People say that prostitution is the world’s oldest profession; I’d make the argument that it’s hard to walk a street corner on an empty stomach. So cooking is probably tied for first or a close second. It may not be as profitable but you do get screwed more, just ask any cook on pay day. So there has to be something or someone that makes us do what we do. In the cooking world we call them chef, our mentors…our compass.
In the layperson’s world they are teachers and professors. In some cases these are people we are inspired by and respect so much we would rather springboard into a pool of burning oil than disappoint them. Then there are those we blame every time we freeze up when challenged with a task. We are all teachers to some degree so whatever you do…be the former.
You can go back as far as a Sicilian born cook working in Greece named Mithaikos in the late 5th century BC. He wrote the earliest known surviving recipe. I’m not sure if Mithaikos carried around a cookbook from his mentor but there was definitely somebody he once called chef. Somebody he apprenticed under to learn his craft. Somebody he learned from and carried forth their recipes and in a respectful manner…put his own slight spin on.
After being kicked out of Sparta for being a bad influence (today this is the equivalent of being kicked out of Detroit for being a bad egg) he went to Athens where he was given ancient Greece’s version of a bad critique from none other than Plato himself. You know studied under Socrates, “Theory of Forms”, “The Republic”…yeah, that Plato. I mean, people are still reading and falling asleep to his works this very day!
I thought of saying that this was something of an ancient Greek Yelp review except for the fact that ancient Greek is certainly more relevant then Yelp, and since Plato will always be remembered and Yelp won’t…let’s stick with the food critic analogy.
But as one man’s trash is another man’s treasure. Athenaeus an “ancient foodie” promptly stole the recipe from Mithaikos’and wrote it down for the word to see in history’s oldest version of a blog…a book which was called Δειπνοσοφισταί. Now if you’re ancient Greek is as good as mine (My Greek consists of the crass word for excrement and “I’m tired”), you’ll know this can mean several things including “The Banquet of the Learned” or simply “The Gastronomers”
This book was about a banquet where the host was to have learned discussion with such folks as lexicographers, grammarians, hangers-on, musicians, my seventh grade English teacher and other folks that are as exciting as refrigerators humming. In short a complete bore of a book, but a befitting description of most blogs today.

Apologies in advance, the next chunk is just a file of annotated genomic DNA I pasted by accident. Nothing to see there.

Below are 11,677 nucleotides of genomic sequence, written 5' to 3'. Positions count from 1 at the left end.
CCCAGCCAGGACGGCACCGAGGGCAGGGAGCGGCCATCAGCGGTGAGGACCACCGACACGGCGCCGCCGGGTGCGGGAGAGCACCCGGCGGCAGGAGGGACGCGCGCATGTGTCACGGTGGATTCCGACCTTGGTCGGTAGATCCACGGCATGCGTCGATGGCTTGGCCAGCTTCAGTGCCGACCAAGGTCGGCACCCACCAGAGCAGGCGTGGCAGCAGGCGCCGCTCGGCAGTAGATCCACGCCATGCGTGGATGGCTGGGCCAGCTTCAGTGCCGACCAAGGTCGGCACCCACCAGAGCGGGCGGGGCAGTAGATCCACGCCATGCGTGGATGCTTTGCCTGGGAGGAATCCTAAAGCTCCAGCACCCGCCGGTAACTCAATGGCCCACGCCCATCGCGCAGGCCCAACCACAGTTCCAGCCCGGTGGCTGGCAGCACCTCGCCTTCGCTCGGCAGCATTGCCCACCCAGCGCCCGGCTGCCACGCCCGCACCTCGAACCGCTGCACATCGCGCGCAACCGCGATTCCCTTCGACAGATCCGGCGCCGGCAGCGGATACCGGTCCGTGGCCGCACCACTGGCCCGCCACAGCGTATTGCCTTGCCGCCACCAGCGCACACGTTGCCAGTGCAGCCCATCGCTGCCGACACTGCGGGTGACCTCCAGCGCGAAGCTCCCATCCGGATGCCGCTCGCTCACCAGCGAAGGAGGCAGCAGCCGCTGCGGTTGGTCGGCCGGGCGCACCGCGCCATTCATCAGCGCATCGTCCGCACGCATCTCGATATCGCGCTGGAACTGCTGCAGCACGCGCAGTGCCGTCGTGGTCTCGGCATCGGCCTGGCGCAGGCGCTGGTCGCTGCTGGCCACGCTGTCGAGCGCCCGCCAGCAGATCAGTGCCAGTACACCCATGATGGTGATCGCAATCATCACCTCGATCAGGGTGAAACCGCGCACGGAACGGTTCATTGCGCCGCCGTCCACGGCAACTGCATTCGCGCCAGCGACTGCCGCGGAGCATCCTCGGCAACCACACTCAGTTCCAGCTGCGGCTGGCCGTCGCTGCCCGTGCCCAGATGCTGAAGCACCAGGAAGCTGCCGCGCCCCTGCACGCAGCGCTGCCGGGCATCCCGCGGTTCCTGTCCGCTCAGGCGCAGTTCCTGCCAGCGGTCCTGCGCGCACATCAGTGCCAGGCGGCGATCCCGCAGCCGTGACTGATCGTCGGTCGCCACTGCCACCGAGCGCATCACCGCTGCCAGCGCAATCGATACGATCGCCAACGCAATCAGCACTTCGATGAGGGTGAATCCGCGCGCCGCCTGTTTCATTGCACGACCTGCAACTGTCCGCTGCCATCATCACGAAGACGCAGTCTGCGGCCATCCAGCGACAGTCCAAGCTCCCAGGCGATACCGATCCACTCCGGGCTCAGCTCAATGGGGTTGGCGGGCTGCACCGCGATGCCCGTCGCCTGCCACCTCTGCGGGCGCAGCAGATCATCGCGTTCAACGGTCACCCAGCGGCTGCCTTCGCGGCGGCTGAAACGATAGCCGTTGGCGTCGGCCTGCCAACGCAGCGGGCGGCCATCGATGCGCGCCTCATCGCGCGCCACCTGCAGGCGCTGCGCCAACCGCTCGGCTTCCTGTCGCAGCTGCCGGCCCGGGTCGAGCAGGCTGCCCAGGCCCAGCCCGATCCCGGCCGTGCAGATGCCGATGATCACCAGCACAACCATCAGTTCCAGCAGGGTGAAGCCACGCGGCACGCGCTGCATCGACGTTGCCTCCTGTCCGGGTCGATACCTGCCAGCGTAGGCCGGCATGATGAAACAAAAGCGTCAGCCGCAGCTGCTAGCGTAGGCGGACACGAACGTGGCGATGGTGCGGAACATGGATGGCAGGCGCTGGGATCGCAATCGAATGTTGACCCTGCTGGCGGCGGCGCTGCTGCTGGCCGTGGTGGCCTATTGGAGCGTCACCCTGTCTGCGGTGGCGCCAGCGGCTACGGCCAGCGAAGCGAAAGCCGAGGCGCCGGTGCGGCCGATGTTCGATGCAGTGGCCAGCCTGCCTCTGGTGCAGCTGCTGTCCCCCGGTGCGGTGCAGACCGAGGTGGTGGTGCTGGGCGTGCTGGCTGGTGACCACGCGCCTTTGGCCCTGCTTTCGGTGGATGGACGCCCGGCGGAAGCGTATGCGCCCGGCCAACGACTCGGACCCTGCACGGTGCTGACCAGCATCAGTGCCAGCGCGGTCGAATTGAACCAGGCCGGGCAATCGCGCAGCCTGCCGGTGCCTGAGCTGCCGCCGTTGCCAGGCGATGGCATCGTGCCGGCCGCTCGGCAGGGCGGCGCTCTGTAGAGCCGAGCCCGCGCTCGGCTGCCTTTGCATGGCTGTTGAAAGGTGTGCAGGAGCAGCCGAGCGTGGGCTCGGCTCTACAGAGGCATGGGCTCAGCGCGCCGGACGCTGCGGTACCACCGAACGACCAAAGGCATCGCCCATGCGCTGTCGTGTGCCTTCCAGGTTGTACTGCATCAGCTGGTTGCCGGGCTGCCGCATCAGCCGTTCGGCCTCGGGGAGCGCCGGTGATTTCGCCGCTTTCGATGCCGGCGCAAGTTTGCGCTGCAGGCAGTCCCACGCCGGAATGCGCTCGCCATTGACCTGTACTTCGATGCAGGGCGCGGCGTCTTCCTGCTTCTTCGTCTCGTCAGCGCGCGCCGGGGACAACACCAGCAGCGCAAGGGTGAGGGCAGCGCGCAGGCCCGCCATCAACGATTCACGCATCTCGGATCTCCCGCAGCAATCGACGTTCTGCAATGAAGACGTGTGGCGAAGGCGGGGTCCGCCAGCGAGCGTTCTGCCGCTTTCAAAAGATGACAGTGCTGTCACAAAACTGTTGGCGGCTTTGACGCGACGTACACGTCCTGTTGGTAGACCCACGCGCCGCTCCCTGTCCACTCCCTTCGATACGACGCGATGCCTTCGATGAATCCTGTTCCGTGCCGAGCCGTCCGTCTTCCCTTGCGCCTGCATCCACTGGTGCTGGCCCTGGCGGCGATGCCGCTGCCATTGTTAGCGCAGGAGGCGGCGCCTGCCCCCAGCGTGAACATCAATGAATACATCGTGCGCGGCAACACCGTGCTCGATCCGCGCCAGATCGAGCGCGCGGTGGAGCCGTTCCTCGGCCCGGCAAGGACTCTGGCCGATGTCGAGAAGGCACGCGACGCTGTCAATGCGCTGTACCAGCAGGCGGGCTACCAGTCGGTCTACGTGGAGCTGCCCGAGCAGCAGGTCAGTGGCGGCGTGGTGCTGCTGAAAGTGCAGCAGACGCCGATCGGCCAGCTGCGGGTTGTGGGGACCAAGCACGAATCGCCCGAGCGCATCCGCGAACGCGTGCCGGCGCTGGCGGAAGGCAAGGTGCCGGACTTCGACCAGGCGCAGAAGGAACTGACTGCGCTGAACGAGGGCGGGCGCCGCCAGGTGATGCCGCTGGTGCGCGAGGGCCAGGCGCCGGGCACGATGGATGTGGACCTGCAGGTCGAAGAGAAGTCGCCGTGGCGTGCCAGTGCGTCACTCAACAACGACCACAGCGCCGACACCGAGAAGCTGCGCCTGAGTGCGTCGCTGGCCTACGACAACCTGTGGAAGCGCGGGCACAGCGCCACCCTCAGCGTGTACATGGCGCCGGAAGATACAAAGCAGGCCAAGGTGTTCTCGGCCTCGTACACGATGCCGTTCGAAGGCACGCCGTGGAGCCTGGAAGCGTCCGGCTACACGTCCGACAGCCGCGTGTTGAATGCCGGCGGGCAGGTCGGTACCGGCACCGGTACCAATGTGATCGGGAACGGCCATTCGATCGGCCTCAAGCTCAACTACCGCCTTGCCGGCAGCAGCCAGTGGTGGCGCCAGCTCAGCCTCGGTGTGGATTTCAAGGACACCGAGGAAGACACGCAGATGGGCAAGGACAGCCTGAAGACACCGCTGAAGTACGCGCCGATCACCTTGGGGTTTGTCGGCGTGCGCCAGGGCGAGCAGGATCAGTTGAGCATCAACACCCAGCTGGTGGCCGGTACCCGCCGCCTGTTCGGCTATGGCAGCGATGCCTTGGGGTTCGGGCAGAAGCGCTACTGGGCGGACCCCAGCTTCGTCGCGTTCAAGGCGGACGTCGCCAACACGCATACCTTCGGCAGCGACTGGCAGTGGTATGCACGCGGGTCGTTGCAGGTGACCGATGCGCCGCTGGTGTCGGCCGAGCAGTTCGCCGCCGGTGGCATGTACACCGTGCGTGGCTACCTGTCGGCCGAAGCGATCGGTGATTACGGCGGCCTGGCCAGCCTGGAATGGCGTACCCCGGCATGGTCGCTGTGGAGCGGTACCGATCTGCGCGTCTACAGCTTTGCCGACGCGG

The recipe was for a fish dish and if you’re Italian this would be a good time to cover your eyes as it flies in the face of your keenness for keeping it simple, and if you’re Jewish…well it’s just not Kosher.
Tainia~ gut, discard head, rinse, slice then add cheese and olive oil.
This was not a popular preparation and in fact got a “comment” from a poet of the time named Archestratos. He quipped that “Sicilians spoil fish by adding cheese…” Mithaikos undaunted by his detractors kept his style and moved forward with his slant on classic dishes for which he is remembered.
By all accounts he was a solid traditional cook as that was how he was no doubt trained. He was the kind of cook chefs stole recipes from and adapted to their tastes that carried through to this day in one form or another. He had a following of young and even established cooks who wanted to cook with, and learn from him.In short he was Mario Batali in a toga.
Fast forward to Modern Cuisine and people from François Pierre de la Varenne, up to Auguste Escoffier, or even modern day Paul Bocuse. What do they all have in common? Well aside from the fact that each one has a fish dish with cheese in their repertoire. They are what you think of when someone says classically trained traditional chef and yet each of them was in some way innovative. They all had their own style and way of doing things. But if they were a compass heading they would be pointing to magnetic instead of true north.
Chefs, remember that when you are teaching young cooks. Keep the reigns tight during service and prep because after all it is your kitchen. But once in a while with a daily special or with family meal let them go to magnetic north. We all remember that one chef that wouldn’t let us hold a whisk or peel a carrot differently…don’t be that kind of teacher.
We can all learn something new, even if it’s from a student and the lesson is “here’s another way not to do béchamel.” Strive to be that one teacher, that one chef who you still call to this day to share your successes and failures. The one you know will kick your ass when you need it, and offer solid advice when you don’t. Be a compass.